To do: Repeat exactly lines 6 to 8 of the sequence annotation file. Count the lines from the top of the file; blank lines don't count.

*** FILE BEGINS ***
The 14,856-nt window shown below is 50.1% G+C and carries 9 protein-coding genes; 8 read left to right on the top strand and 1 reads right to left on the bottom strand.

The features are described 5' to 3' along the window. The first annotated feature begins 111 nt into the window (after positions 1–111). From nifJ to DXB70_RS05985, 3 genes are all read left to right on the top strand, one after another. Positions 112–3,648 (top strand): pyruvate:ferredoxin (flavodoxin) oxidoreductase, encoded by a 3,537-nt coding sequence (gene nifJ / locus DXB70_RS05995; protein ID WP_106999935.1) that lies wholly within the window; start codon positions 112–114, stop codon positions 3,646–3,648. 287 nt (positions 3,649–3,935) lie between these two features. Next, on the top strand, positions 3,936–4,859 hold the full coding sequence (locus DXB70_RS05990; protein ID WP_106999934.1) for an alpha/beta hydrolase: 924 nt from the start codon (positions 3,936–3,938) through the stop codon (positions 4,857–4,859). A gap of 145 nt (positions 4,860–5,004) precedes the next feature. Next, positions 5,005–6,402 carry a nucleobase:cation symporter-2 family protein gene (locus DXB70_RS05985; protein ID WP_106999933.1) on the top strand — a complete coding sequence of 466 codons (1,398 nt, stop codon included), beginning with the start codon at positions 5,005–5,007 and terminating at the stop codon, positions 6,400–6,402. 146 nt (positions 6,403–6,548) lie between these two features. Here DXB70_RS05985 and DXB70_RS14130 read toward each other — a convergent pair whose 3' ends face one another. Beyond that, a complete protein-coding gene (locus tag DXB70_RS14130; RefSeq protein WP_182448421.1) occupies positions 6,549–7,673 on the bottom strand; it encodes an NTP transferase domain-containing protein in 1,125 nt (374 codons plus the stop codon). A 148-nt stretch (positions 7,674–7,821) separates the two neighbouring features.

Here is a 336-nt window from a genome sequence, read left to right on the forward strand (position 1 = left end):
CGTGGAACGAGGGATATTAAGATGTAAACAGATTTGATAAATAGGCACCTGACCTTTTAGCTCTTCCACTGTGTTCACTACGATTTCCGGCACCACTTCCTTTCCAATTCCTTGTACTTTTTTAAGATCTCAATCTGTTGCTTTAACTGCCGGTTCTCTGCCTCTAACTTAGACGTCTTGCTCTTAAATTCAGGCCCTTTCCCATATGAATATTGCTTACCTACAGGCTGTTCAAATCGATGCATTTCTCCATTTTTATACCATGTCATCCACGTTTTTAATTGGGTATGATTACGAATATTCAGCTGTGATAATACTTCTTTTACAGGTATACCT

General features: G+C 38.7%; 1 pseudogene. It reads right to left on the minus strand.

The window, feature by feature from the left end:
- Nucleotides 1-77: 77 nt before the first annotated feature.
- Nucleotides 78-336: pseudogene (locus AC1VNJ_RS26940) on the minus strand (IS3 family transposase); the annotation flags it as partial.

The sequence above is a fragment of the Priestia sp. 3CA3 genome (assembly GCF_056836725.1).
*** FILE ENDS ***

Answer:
The window, feature by feature from the left end:
- Nucleotides 1-77: 77 nt before the first annotated feature.
- Nucleotides 78-336: pseudogene (locus AC1VNJ_RS26940) on the minus strand (IS3 family transposase); the annotation flags it as partial.